At Sparrow Furniture, crafted wooden tables, bowls and art pieces fill the central Salem shop with a heavy, welcoming perfume of wood oils. They’re among the last pieces that the business will sell.
Since opening in 2017, over 30 refugees have taken on woodworking apprenticeships paired with English classes at the business, owned by Salem Alliance Church. Their custom work can be found in Salem businesses like the tabletops in Isaac’s Downtown, and in homes throughout the area.
Sparrow Furniture, at 1264 Broadway St. N.E., will close around the end of March so the church can develop a workforce program that can help more people at once and get people into the local workforce faster. Executive Pastor Linda Myers said the program typically took 12 to 15 months, and many of the refugees eventually found jobs that didn’t use woodworking skills.
“It became apparent that we needed to find basically a different marketplace or an additional marketplace where we could serve more apprentices and where we can get them out into a higher wage job more quickly,” she said.
Hundreds of refugees settle in Salem each year through Salem for Refugees, which was established in 2016 with help from the Salem Leadership Foundation and Salem Alliance Church and became an official resettlement agency affiliated with World Relief in 2021. They’d refer apprentices to Sparrow Furniture who moved from Afghanistan, the Democratic Republic of the Congo, Syria and other countries.
Though Salem is seeing more refugees each year, the woodworking program could only take a few apprentices at a time. The program included regular English lessons and help with job applications while they learned the trade.
“It’s more dangerous, and it’s more technical, skilled work. So we were in a place where we had a limited capacity to the number of apprentices that we could serve in the woodshop,” Myers said.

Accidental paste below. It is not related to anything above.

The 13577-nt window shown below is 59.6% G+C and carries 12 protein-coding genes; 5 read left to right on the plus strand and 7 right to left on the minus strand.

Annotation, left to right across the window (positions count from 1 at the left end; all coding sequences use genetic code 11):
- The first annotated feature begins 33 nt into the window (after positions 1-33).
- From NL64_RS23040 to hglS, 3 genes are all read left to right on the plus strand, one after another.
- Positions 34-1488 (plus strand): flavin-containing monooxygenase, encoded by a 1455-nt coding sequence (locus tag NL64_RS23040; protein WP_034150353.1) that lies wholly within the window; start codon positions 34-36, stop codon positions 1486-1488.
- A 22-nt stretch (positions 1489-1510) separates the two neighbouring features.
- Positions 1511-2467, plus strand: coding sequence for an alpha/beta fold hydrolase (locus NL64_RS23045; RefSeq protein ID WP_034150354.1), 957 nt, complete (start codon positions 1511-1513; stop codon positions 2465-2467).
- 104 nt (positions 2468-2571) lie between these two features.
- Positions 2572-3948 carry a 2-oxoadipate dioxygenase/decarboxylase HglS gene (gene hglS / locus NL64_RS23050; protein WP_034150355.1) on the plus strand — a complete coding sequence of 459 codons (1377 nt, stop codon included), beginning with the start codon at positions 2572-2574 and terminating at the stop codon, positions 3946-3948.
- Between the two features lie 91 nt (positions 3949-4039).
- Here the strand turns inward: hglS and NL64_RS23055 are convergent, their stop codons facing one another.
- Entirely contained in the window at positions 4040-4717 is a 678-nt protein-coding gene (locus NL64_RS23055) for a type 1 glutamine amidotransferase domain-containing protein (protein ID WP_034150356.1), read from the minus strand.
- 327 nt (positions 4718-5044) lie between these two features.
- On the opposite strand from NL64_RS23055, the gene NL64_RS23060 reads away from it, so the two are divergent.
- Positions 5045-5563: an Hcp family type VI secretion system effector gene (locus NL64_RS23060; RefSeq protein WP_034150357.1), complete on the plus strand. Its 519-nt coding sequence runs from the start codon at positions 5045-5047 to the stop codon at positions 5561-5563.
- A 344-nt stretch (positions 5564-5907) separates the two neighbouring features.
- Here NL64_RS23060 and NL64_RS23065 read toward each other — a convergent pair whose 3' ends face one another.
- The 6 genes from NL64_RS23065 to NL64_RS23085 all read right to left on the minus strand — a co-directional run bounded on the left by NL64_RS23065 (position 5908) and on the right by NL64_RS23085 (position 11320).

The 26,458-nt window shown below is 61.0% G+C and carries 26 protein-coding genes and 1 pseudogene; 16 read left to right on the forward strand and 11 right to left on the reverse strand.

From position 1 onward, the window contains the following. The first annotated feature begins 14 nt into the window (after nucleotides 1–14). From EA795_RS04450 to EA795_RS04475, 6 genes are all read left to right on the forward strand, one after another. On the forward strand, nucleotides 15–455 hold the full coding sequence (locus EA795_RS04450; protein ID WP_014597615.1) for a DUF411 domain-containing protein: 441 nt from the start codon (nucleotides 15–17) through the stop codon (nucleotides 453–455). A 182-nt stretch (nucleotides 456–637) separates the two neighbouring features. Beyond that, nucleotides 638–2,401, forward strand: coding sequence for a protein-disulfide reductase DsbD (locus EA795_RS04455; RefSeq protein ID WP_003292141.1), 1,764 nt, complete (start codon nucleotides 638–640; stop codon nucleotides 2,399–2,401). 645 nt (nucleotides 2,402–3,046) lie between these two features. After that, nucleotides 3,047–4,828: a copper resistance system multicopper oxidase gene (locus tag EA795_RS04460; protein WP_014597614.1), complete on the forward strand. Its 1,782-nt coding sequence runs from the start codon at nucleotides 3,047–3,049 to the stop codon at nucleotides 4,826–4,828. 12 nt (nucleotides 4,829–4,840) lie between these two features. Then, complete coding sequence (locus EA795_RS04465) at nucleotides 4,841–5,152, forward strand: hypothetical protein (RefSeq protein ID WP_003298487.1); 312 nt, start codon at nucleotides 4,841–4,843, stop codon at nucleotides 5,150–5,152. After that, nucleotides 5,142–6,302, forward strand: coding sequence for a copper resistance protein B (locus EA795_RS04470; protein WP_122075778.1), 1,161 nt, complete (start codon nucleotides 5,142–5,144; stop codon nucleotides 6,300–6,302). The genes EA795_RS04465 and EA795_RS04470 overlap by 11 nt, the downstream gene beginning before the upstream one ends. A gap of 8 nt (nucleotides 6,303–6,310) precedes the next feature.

The church is closing Sparrow Furniture to launch Sparrow Workforce Development which will take several months to prepare.
The new program will focus on trades that are easier to transition into and have more opportunities in the area, and they’re considering options like custodial work, landscaping or food service. Woodworking could potentially be included in the future since they have the facility for it, Myers said, but it won’t be an option for now.
Ideally, Myers said they’ll have enough programs that the refugees can choose to follow their interests, and there will still be language classes as part of their paid work day while in training.
Luke Glaze, director of Salem for Refugees, said Sparrow Furniture helped people facing significant barriers to finding employment.
“We are so grateful that Salem Alliance Church plans to retain the heart and mission of Sparrow Furniture and apply it to a broader scope of workforce development and apprenticeship programs for refugees,” Glaze said
As of the closure announcement, there are two apprentices in the woodshop who Myers said are working to line up job offers with support from the church on their resumes and applications. One recently passed an entrance exam to work in security, she said.
Myers estimated that around 300 family members of apprentices have benefitted from Sparrow Furniture’s English classes and job training.
A staff member, Mohammad Ahmadzai, was working the front desk on Thursday, Feb. 1, the day Sparrow Furniture announced its closure on Facebook. He moved to Salem from Afghanistan, and said he didn’t speak much English when he started working in sales at the store a little over a year ago.
Ahmadzai keeps the store clean and organized, and works the front desk. He said he’s sad it’s closing. Though he expects his skills will help him land another job, he said will miss the English classes.
“It’s really important for all refugees,” he said. “Because they are working here, they are learning skills to get a better job in the future.”
Update: This story was updated to include comments from Luke Glaze, director of Salem for Refugees.
Contact reporter Abbey McDonald: [email protected] or 503-575-1251.
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Abbey McDonald joined the Salem Reporter in 2022. She previously worked as the business reporter at The Astorian, where she covered labor issues, health care and social services. A University of Oregon grad, she has also reported for the Malheur Enterprise, The News-Review and Willamette Week.